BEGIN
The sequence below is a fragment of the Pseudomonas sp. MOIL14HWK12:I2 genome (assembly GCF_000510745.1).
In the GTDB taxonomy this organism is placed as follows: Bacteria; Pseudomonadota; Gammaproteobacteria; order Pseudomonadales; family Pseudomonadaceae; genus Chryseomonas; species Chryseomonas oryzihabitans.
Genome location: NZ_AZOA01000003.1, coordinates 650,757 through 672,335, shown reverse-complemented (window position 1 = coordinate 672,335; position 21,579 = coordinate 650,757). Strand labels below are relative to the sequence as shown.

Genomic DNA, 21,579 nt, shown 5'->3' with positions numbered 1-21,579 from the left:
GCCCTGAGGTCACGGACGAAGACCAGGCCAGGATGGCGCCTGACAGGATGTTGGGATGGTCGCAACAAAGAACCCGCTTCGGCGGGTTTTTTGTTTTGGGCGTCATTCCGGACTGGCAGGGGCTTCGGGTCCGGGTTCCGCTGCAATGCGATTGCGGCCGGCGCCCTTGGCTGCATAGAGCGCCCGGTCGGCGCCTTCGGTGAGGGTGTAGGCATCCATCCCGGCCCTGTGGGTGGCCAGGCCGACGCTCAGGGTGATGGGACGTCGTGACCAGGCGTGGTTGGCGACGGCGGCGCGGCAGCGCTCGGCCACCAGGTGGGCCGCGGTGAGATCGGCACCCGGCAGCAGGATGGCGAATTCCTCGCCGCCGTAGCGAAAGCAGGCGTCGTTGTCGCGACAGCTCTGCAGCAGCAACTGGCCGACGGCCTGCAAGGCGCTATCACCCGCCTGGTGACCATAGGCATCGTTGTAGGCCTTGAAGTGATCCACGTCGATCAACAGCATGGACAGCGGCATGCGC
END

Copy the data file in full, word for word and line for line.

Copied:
The sequence below is a fragment of the Pseudomonas sp. MOIL14HWK12:I2 genome (assembly GCF_000510745.1).
In the GTDB taxonomy this organism is placed as follows: Bacteria; Pseudomonadota; Gammaproteobacteria; order Pseudomonadales; family Pseudomonadaceae; genus Chryseomonas; species Chryseomonas oryzihabitans.
Genome location: NZ_AZOA01000003.1, coordinates 650,757 through 672,335, shown reverse-complemented (window position 1 = coordinate 672,335; position 21,579 = coordinate 650,757). Strand labels below are relative to the sequence as shown.

Genomic DNA, 21,579 nt, shown 5'->3' with positions numbered 1-21,579 from the left:
GCCCTGAGGTCACGGACGAAGACCAGGCCAGGATGGCGCCTGACAGGATGTTGGGATGGTCGCAACAAAGAACCCGCTTCGGCGGGTTTTTTGTTTTGGGCGTCATTCCGGACTGGCAGGGGCTTCGGGTCCGGGTTCCGCTGCAATGCGATTGCGGCCGGCGCCCTTGGCTGCATAGAGCGCCCGGTCGGCGCCTTCGGTGAGGGTGTAGGCATCCATCCCGGCCCTGTGGGTGGCCAGGCCGACGCTCAGGGTGATGGGACGTCGTGACCAGGCGTGGTTGGCGACGGCGGCGCGGCAGCGCTCGGCCACCAGGTGGGCCGCGGTGAGATCGGCACCCGGCAGCAGGATGGCGAATTCCTCGCCGCCGTAGCGAAAGCAGGCGTCGTTGTCGCGACAGCTCTGCAGCAGCAACTGGCCGACGGCCTGCAAGGCGCTATCACCCGCCTGGTGACCATAGGCATCGTTGTAGGCCTTGAAGTGATCCACGTCGATCAACAGCATGGACAGCGGCATGCGC